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Use inner joins for conditions instead of left outer

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commit 764f8591a46fdbb7113ff753eff453039e2378e3 1 parent 8906208
@binarylogic authored
6 README.rdoc
@@ -85,7 +85,7 @@ You also get named scopes for any of your associations:
-Again these are just named scopes. You can chain them together, call methods off of them, etc. What's great about these named scopes is that they do NOT use the :include option, making them <em>much</em> faster. Instead they create a LEFT OUTER JOIN and pass it to the :joins option, which is great for performance. To prove my point here is a quick benchmark from an application I am working on:
+Again these are just named scopes. You can chain them together, call methods off of them, etc. What's great about these named scopes is that they do NOT use the :include option, making them <em>much</em> faster. Instead they create a INNER JOIN and pass it to the :joins option, which is great for performance. To prove my point here is a quick benchmark from an application I am working on: do |x| { 10.times { Event.tickets_id_gt(10).all(:include => :tickets) } }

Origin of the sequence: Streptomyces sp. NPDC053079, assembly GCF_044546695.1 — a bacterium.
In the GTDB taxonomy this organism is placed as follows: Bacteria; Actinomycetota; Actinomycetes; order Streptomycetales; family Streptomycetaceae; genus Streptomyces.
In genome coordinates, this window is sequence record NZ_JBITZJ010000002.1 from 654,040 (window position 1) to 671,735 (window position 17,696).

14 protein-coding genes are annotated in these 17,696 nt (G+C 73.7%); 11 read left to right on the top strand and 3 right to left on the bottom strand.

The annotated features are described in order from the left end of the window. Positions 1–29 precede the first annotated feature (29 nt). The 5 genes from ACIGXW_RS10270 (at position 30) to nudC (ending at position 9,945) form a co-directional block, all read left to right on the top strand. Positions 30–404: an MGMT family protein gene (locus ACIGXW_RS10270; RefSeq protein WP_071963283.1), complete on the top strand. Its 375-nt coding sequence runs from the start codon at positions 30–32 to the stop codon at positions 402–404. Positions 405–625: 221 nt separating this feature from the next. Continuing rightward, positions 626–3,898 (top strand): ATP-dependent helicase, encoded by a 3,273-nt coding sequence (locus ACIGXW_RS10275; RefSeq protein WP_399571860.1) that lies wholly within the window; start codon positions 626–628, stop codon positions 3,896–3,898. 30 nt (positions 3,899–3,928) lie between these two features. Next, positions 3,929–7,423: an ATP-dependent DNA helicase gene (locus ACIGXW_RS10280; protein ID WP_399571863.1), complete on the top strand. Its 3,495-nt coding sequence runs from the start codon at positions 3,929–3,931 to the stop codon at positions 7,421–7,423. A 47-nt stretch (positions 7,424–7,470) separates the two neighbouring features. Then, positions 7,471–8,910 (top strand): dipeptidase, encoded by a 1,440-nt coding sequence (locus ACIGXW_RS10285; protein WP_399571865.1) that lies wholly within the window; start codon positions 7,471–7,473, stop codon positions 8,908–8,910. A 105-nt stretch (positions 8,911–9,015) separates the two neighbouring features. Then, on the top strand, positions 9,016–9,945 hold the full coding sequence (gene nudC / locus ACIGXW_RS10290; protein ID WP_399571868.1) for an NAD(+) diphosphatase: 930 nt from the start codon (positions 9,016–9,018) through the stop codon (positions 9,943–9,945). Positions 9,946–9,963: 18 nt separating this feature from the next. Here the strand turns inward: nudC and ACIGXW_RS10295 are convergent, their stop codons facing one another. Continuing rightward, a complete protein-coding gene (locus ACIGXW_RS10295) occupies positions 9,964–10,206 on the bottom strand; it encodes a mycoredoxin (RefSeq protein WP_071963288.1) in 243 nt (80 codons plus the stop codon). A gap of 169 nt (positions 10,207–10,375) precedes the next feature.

@@ -101,8 +101,6 @@ If you want to use the :include option, just specify it:
Obviously, only do this if you want to actually use the included objects.
-Lastly, because we are using ActiveRecord, named scopes, combining conditions, and ordering based on associated columns, the decision was made to use left outer joins instead of inner joins. This allows us to be consistent, include optional associations when ordering, and avoid duplicate joins when eager loading associations. If we use an inner join and combine any of these things we will get an "ambiguous name" sql error for the table being joined twice. Just like anything, be mindful of the SQL being produced in your application. If you are joining beyond 4 or 5 levels deep then you might consider looking at the query and optimizing it. Part of that optimization may require the use of inner joins instead of left outer joins depending on the query.